Alison Bartlett has been researching the ways in which post 1970s feminism can be remembered as a material movement, investigating the role of objects, museums, archives, and sites of feminist events. Her most recent book on this topic is Things That Liberate: an Australian Feminist Wunderkammer, edited with Margaret Henderson. She is an Associate Professor in English and Literary Studies at The University of Western Australia, and has published widely on Australian feminist protest, Australian literature, maternal cultures and feminist pedagogy. Her forthcoming book is Flirting in the Era of #MeToo: Negotiating Intimacy, with Kyra Clarke and Rob Cover. This article proposes the idea of feminist heritage sites as a way of remembering feminist intellectual and activist legacies in situ. Sites of feminist activism offer global positioning with longitude and latitude, somewhere to drop a Google Maps pin, and also offer tangible locations of intangible heritage that arguably shape civic life and citizenship. The article canvasses literature from interrelated disciplinary areas to propose two case studies as sites of feminist memory: a feminist tour from 1980s Perth in Western Australia where the author lives, and the Glasgow women’s heritage walks in Scotland. The idea of walking proves to be significant as a way of moving through sites and producing knowledge, and is investigated as a feminist methodology and epistemology embodying a critical process of thinking through the recent feminist past.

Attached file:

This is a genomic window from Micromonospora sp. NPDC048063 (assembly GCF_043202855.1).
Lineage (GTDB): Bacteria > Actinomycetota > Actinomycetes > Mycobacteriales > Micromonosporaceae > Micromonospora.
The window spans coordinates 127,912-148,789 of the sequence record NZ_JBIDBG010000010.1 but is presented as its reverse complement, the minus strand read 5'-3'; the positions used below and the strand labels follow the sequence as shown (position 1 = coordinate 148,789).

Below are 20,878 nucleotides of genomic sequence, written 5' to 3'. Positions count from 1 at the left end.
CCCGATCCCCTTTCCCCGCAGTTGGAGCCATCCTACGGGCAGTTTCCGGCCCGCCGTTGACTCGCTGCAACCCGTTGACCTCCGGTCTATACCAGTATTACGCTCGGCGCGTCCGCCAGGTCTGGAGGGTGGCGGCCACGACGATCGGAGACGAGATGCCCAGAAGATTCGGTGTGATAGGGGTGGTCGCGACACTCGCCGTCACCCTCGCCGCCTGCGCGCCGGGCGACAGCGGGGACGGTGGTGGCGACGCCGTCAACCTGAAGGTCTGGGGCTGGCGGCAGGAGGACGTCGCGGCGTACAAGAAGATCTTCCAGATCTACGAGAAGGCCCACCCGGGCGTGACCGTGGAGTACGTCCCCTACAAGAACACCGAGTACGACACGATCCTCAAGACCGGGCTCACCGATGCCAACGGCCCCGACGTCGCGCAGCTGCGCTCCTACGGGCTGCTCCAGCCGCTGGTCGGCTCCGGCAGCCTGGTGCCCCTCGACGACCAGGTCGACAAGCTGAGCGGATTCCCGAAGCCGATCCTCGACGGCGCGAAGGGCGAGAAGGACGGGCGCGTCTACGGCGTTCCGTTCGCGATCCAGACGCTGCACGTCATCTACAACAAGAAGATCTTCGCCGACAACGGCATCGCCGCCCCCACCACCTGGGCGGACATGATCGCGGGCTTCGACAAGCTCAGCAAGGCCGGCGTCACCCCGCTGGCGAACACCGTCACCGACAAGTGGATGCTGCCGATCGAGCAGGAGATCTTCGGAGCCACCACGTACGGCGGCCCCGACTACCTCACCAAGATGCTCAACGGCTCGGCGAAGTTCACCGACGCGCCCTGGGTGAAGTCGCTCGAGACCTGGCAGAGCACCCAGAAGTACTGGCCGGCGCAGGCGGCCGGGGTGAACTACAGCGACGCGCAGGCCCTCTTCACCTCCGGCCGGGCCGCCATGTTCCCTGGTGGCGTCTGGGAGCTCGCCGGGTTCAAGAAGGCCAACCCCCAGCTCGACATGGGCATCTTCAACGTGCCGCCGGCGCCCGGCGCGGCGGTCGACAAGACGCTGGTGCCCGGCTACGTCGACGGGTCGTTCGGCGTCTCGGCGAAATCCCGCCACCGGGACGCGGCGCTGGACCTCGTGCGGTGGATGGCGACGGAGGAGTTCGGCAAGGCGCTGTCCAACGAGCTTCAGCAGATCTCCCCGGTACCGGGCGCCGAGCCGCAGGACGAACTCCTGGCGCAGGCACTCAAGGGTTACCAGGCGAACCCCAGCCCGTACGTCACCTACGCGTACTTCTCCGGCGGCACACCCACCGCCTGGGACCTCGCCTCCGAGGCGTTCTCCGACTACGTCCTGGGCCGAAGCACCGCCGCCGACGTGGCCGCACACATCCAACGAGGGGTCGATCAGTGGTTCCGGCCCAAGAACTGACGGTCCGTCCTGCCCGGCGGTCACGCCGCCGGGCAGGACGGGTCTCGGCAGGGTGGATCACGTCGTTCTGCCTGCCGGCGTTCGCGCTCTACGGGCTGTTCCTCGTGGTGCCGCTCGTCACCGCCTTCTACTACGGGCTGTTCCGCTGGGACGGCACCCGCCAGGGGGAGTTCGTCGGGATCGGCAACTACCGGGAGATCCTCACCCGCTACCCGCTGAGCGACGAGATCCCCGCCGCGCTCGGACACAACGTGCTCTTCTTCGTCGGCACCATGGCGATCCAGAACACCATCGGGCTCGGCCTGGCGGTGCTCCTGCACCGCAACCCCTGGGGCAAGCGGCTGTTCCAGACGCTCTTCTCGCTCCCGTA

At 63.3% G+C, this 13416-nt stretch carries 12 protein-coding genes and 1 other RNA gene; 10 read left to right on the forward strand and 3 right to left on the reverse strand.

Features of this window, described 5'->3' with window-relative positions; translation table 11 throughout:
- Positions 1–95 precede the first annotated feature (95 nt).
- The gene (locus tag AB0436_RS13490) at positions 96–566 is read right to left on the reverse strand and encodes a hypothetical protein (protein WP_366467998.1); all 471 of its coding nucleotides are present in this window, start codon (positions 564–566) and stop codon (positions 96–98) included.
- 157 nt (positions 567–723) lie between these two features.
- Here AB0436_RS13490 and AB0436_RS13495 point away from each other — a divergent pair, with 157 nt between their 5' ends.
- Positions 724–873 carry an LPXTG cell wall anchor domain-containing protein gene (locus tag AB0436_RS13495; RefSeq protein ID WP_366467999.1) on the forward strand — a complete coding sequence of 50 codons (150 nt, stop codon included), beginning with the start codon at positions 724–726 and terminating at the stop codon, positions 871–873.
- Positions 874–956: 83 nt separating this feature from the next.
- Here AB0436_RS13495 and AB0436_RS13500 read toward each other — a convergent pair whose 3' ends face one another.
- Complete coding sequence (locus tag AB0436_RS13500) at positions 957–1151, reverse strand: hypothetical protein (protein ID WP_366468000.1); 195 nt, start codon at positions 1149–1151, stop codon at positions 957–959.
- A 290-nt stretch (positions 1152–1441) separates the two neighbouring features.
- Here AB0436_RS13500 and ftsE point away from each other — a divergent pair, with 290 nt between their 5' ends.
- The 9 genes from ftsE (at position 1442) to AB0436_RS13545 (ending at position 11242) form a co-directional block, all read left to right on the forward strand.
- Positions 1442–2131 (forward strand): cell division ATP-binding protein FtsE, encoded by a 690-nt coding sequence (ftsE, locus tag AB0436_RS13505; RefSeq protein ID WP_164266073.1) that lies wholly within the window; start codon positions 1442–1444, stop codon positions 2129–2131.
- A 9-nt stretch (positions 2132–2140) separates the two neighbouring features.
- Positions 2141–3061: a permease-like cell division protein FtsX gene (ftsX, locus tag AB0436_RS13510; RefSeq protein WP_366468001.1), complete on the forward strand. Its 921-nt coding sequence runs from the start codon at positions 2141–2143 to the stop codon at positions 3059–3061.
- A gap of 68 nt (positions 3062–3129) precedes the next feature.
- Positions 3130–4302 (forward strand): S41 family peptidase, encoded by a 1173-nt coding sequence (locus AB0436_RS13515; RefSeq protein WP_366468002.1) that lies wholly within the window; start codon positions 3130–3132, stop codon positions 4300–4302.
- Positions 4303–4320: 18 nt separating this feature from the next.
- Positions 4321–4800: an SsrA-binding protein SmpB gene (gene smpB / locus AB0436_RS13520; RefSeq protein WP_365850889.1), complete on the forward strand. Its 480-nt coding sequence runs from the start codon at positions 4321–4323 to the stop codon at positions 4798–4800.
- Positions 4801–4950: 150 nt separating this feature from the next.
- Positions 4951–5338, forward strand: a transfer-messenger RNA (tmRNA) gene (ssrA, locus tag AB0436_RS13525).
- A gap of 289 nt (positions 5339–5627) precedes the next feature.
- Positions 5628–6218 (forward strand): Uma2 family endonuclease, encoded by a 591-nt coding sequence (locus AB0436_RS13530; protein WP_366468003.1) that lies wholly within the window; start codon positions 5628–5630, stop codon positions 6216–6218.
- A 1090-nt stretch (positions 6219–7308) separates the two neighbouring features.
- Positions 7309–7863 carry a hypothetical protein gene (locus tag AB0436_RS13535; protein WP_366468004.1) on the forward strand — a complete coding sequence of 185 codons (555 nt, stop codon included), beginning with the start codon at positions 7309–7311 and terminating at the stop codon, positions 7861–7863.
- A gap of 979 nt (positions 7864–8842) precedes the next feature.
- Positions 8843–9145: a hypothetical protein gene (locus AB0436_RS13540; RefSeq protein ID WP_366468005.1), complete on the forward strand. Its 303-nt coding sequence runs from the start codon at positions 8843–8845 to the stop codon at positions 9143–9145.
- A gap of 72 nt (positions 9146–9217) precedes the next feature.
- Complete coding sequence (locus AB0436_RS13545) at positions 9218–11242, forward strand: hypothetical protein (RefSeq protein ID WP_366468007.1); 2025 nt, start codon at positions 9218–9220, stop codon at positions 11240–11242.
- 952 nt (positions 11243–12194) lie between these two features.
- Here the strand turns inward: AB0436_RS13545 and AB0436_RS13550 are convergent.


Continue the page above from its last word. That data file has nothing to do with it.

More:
Bartlett, A. (2020). Feminist heritage walks: materialising the feminist past in Perth, Australia and Glasgow, UK. Gender, Place and Culture, 27(7), 1007–1022. https://doi.org/10.1080/0966369X.2019.1612855